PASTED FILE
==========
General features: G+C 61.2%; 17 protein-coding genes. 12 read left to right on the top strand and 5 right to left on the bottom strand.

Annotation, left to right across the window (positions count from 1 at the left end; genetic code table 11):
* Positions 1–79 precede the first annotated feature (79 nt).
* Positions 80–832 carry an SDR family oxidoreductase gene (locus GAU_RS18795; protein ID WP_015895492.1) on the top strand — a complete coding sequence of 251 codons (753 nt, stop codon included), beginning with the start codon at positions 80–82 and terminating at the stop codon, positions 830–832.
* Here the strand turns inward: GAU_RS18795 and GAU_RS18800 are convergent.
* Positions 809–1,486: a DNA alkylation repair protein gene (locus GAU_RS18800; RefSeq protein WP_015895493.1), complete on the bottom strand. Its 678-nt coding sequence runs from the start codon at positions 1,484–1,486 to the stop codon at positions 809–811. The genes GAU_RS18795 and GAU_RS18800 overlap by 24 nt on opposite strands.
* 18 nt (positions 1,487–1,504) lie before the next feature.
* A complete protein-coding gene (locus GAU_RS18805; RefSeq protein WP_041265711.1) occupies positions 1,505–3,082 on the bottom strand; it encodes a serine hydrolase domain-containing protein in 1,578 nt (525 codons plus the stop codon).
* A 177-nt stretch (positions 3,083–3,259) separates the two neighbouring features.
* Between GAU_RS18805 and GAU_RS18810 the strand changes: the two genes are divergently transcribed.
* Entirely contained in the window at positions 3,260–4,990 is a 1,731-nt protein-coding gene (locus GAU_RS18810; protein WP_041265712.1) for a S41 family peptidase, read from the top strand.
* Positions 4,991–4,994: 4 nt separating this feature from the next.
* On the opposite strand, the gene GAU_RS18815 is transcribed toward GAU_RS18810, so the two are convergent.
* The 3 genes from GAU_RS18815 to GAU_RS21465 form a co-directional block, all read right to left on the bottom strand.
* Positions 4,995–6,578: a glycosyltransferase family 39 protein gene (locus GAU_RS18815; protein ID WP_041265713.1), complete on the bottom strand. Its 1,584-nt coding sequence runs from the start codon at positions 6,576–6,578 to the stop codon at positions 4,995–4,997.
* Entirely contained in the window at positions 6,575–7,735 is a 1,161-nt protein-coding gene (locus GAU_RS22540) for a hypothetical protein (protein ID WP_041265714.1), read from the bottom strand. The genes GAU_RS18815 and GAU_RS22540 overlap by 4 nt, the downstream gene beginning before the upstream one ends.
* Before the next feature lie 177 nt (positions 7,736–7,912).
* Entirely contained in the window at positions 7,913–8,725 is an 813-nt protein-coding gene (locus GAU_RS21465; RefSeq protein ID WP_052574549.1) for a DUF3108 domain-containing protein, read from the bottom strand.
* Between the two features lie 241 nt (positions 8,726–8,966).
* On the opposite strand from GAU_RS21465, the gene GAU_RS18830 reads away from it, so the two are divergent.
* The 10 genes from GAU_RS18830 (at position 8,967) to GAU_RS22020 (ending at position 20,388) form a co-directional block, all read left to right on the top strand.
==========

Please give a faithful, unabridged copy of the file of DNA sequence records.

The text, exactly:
General features: G+C 61.2%; 17 protein-coding genes. 12 read left to right on the top strand and 5 right to left on the bottom strand.

Annotation, left to right across the window (positions count from 1 at the left end; genetic code table 11):
* Positions 1–79 precede the first annotated feature (79 nt).
* Positions 80–832 carry an SDR family oxidoreductase gene (locus GAU_RS18795; protein ID WP_015895492.1) on the top strand — a complete coding sequence of 251 codons (753 nt, stop codon included), beginning with the start codon at positions 80–82 and terminating at the stop codon, positions 830–832.
* Here the strand turns inward: GAU_RS18795 and GAU_RS18800 are convergent.
* Positions 809–1,486: a DNA alkylation repair protein gene (locus GAU_RS18800; RefSeq protein WP_015895493.1), complete on the bottom strand. Its 678-nt coding sequence runs from the start codon at positions 1,484–1,486 to the stop codon at positions 809–811. The genes GAU_RS18795 and GAU_RS18800 overlap by 24 nt on opposite strands.
* 18 nt (positions 1,487–1,504) lie before the next feature.
* A complete protein-coding gene (locus GAU_RS18805; RefSeq protein WP_041265711.1) occupies positions 1,505–3,082 on the bottom strand; it encodes a serine hydrolase domain-containing protein in 1,578 nt (525 codons plus the stop codon).
* A 177-nt stretch (positions 3,083–3,259) separates the two neighbouring features.
* Between GAU_RS18805 and GAU_RS18810 the strand changes: the two genes are divergently transcribed.
* Entirely contained in the window at positions 3,260–4,990 is a 1,731-nt protein-coding gene (locus GAU_RS18810; protein WP_041265712.1) for a S41 family peptidase, read from the top strand.
* Positions 4,991–4,994: 4 nt separating this feature from the next.
* On the opposite strand, the gene GAU_RS18815 is transcribed toward GAU_RS18810, so the two are convergent.
* The 3 genes from GAU_RS18815 to GAU_RS21465 form a co-directional block, all read right to left on the bottom strand.
* Positions 4,995–6,578: a glycosyltransferase family 39 protein gene (locus GAU_RS18815; protein ID WP_041265713.1), complete on the bottom strand. Its 1,584-nt coding sequence runs from the start codon at positions 6,576–6,578 to the stop codon at positions 4,995–4,997.
* Entirely contained in the window at positions 6,575–7,735 is a 1,161-nt protein-coding gene (locus GAU_RS22540) for a hypothetical protein (protein ID WP_041265714.1), read from the bottom strand. The genes GAU_RS18815 and GAU_RS22540 overlap by 4 nt, the downstream gene beginning before the upstream one ends.
* Before the next feature lie 177 nt (positions 7,736–7,912).
* Entirely contained in the window at positions 7,913–8,725 is an 813-nt protein-coding gene (locus GAU_RS21465; RefSeq protein ID WP_052574549.1) for a DUF3108 domain-containing protein, read from the bottom strand.
* Between the two features lie 241 nt (positions 8,726–8,966).
* On the opposite strand from GAU_RS21465, the gene GAU_RS18830 reads away from it, so the two are divergent.
* The 10 genes from GAU_RS18830 (at position 8,967) to GAU_RS22020 (ending at position 20,388) form a co-directional block, all read left to right on the top strand.